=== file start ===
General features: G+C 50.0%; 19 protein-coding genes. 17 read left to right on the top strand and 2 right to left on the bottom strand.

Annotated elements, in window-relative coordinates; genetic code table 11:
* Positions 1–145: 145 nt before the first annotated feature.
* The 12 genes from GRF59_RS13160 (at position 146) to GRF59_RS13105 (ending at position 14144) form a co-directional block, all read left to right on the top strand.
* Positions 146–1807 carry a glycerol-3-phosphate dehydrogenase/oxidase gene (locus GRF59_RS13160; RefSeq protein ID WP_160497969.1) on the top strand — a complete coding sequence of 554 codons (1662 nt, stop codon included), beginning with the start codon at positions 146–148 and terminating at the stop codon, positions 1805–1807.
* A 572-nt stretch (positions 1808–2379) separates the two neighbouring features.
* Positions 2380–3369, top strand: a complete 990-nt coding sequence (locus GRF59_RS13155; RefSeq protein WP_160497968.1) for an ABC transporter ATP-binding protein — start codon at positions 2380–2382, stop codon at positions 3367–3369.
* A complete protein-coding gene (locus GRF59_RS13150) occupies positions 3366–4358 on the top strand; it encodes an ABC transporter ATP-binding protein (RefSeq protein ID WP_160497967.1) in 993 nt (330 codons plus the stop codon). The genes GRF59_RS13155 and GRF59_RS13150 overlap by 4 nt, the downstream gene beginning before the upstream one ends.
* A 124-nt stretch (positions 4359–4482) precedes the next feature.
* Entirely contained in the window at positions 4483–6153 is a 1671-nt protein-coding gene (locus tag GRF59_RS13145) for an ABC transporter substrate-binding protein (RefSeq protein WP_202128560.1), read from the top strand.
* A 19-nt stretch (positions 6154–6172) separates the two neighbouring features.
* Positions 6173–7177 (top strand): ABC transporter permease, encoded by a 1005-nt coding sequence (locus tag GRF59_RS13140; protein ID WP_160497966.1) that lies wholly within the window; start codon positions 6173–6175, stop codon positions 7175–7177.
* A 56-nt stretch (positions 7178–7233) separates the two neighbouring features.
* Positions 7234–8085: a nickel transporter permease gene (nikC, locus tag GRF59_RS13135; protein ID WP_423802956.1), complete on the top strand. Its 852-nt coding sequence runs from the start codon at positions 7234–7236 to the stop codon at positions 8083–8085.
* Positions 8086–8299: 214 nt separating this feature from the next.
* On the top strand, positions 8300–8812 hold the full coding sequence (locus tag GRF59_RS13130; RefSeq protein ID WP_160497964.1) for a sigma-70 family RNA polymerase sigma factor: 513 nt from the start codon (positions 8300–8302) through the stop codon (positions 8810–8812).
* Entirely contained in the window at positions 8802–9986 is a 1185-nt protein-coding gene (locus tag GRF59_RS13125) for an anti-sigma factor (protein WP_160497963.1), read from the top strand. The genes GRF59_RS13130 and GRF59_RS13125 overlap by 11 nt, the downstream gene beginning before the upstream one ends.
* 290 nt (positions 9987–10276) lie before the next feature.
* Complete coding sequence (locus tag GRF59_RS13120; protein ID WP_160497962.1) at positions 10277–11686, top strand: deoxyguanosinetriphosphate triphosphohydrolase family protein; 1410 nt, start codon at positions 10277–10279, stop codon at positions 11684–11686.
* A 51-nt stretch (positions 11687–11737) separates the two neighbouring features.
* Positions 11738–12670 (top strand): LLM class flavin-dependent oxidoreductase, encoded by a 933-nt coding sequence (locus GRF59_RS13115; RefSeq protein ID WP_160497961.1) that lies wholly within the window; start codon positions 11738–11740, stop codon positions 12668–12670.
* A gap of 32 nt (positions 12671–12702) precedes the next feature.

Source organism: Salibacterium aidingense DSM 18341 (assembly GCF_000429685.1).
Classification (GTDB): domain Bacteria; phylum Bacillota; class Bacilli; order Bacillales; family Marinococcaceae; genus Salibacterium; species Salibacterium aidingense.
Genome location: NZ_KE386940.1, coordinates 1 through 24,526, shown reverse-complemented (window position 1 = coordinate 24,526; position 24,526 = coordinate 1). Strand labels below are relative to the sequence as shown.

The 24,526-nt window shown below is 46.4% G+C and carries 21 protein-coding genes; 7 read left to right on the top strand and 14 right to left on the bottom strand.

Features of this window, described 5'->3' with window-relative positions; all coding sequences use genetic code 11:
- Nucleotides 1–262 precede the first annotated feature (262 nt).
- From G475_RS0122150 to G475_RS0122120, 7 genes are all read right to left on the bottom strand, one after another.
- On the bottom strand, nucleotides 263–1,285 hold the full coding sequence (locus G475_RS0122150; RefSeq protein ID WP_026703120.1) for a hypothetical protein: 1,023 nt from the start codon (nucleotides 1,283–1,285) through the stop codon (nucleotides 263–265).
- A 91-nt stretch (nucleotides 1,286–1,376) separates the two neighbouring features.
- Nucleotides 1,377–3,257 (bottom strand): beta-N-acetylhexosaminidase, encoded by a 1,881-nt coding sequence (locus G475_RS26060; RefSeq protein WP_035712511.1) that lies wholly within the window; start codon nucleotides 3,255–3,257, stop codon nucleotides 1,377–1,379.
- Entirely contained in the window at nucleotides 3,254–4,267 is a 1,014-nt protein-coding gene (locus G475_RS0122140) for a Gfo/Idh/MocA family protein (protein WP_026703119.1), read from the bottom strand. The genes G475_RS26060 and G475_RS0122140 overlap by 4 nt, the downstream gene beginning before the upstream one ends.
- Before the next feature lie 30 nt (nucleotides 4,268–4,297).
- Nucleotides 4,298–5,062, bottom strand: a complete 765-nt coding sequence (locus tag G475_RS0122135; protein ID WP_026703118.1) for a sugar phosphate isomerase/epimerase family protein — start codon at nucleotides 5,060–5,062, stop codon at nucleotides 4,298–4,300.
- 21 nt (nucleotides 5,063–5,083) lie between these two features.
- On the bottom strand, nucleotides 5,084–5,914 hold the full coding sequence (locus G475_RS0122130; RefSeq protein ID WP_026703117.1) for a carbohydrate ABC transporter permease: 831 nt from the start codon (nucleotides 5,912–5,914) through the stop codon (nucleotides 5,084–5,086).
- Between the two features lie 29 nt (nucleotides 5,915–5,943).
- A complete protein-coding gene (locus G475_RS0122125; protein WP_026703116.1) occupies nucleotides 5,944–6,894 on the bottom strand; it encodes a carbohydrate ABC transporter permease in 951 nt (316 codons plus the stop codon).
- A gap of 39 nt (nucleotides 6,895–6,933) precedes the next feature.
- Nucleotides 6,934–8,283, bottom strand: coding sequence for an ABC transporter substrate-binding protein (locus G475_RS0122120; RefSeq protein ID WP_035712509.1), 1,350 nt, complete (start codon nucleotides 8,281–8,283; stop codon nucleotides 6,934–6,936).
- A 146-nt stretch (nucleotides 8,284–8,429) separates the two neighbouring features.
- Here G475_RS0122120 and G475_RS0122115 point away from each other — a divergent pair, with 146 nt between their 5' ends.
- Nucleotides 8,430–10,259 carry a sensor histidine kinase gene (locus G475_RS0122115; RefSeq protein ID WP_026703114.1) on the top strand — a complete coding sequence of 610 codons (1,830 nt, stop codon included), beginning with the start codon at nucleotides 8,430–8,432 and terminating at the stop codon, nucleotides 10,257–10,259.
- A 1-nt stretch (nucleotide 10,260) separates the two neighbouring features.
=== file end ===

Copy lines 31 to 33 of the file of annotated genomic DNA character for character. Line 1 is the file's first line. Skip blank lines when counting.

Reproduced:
- A 91-nt stretch (nucleotides 1,286–1,376) separates the two neighbouring features.
- Nucleotides 1,377–3,257 (bottom strand): beta-N-acetylhexosaminidase, encoded by a 1,881-nt coding sequence (locus G475_RS26060; RefSeq protein WP_035712511.1) that lies wholly within the window; start codon nucleotides 3,255–3,257, stop codon nucleotides 1,377–1,379.
- Entirely contained in the window at nucleotides 3,254–4,267 is a 1,014-nt protein-coding gene (locus G475_RS0122140) for a Gfo/Idh/MocA family protein (protein WP_026703119.1), read from the bottom strand. The genes G475_RS26060 and G475_RS0122140 overlap by 4 nt, the downstream gene beginning before the upstream one ends.